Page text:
Today is a shorter day and since we are back in camp by 2 pm the Team gets to enjoy a casual afternoon in the tents. Tomorrow we have a scheduled rest day to continue our acclimatization. The weather is forecasted to be dry with 20-30 mph range. Everyone is doing well and glad to be moving higher up the mountain.
January 19, 2019
We could not have asked for a better day to pack up and move our camp to 16,400’. With little wind and warm temperatures, the Team did well today. They shaved some time from the carry day, better acclimatization, slightly lighter packs and nicer weather made all the difference. Camp is located between Cerro Ameghino and one of the many rock buttresses that make up Aconcagua. There are great views to the East and often we see lighting in the clouds that develop over the high desert once the sun sets. There is still a lot of mountain left to ascend. Tomorrow we carry some food, fuel and gear to Camp 2 located at 18,000’ and return to Camp 1 for some rest and continued acclimatization. The Team sends it’s love to family and friends following along. We are all ducked into the tents to avoid the sun for a little while.
On The Map
I can see the reason one would climb to such heights in order to stare into the beauty of the world around all of you. Continued success Team
Posted by: John Condon on 1/19/2019 at 6:20 pm
January 18, 2019
The winds have calmed down here at Plaza Argentina. The Team is enjoying a rest day before we move up the mountain tomorrow. This second rest day is necessary for the Team to acclimate properly with the quick ascent to 14,000’. Aside from sorting some gear, working on tents and a few naps, we are all eager to head up to Camp 1. The winds are forecasted to build over the next few days so we will get our camp established at 16,400’ and see what the weather and mountain give us.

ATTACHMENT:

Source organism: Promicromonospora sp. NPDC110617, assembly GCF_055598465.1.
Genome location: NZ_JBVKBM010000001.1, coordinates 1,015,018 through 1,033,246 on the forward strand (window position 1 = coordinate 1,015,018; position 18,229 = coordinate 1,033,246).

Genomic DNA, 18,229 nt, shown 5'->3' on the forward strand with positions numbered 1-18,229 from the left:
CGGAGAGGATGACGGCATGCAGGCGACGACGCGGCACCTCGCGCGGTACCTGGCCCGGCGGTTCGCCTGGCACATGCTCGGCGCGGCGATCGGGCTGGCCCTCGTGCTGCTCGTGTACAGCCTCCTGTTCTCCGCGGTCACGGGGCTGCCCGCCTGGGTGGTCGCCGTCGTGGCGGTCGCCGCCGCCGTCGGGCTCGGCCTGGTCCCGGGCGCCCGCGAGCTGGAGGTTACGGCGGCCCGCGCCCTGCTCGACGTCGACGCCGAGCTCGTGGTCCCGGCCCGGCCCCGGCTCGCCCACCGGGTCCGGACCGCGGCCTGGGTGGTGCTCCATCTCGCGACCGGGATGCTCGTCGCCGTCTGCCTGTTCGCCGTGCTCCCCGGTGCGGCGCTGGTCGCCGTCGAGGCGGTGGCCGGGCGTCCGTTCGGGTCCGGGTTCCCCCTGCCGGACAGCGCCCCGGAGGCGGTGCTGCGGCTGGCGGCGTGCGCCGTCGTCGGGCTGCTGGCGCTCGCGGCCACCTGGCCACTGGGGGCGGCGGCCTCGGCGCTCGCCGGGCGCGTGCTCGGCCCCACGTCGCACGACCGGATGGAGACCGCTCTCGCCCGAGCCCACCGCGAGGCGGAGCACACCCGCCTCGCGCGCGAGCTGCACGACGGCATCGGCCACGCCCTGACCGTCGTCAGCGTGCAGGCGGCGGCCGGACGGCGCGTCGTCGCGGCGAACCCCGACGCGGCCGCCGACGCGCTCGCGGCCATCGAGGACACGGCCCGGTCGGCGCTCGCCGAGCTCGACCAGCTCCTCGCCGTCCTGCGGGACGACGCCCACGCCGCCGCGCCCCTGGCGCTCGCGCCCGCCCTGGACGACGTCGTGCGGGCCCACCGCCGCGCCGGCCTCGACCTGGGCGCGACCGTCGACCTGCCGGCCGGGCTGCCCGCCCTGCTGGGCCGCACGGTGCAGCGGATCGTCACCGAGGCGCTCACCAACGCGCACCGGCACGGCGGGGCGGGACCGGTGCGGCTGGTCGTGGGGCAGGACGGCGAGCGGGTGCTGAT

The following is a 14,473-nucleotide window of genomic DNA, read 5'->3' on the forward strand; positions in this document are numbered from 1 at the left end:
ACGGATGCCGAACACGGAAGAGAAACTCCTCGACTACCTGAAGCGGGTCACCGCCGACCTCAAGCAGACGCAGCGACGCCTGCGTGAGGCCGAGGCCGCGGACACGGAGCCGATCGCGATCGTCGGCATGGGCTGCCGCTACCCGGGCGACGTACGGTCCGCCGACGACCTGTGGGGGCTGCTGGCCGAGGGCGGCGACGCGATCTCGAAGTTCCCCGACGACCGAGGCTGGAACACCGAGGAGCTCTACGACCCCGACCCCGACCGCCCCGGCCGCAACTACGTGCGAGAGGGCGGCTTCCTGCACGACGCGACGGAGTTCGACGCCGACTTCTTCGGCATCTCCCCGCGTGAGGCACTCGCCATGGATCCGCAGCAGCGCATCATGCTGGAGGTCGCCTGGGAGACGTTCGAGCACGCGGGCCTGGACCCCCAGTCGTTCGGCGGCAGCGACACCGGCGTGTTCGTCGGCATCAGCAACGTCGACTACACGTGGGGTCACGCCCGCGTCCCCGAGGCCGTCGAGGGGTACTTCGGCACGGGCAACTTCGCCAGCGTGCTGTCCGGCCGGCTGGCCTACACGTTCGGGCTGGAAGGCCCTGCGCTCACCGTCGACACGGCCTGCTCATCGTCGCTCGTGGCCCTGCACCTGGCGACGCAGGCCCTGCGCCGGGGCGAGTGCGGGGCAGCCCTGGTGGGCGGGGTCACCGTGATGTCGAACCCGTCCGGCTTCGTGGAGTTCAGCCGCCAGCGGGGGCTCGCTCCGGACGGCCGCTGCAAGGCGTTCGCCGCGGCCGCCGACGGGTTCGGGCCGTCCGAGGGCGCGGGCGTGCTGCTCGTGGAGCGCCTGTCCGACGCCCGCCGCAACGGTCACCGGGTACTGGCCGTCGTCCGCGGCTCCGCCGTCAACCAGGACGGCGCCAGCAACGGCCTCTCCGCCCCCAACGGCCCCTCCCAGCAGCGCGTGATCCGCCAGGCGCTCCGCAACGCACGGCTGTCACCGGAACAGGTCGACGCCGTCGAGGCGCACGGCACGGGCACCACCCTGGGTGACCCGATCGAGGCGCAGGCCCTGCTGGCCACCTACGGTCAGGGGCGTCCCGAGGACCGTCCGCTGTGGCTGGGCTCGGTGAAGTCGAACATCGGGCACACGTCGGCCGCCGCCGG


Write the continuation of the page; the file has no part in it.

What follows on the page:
On The Map
January 17, 2019
Today the Team took off after breakfast for Camp 1 located at 16,400’. We carried food and fuel with a little personal gear up to continue our acclimatization. The route from base camp winds through a series of scree slopes and the Relinchos glacier. This day is typically one of the more difficult stretches on Aconcagua due to the distance, elevation gain and first day with heavy packs above 14,000 feet. The weather began with a strong breeze that would bring gusts of 40 mph at times. The Team got to Camp 1 and put in the cache of food and fuel. With strong gusts of wind sweeping through camp there wasn’t much incentive to hang out. Everyone is back in Plaza Argentina and looking forward to our last rest day here before moving up the mountain. Tomorrow we’ll take it easy.
RMI Guide Mike King
On The Map
January 16, 2019
The sun hits the tents here at Plaza Argentina around 7:30 am, until then it’s difficult to justify getting out of a warm sleeping bag. The Team experienced a range of sleep and rest last night, and everyone seems to acclimating well. We had breakfast together and then got to work sorting gear and food for the upper mountain. After a quick visit to the doctor’s for the mandatory check up, we went for a walk uphill to stretch our legs and lungs. Plaza Argentina is situated on rock covered glacial moraine. The area is filled with many shades of red, brown and orange rock. The first stretch out of base camp is a good opportunity to see if your mountaineering boots are going to cause any blisters. The terrain is all scree and large talus so the group gets to see how the rigid boots behave when compared to walking in snow. Back down for lunch and people are enjoying some tent time to escape the wind and finish packing.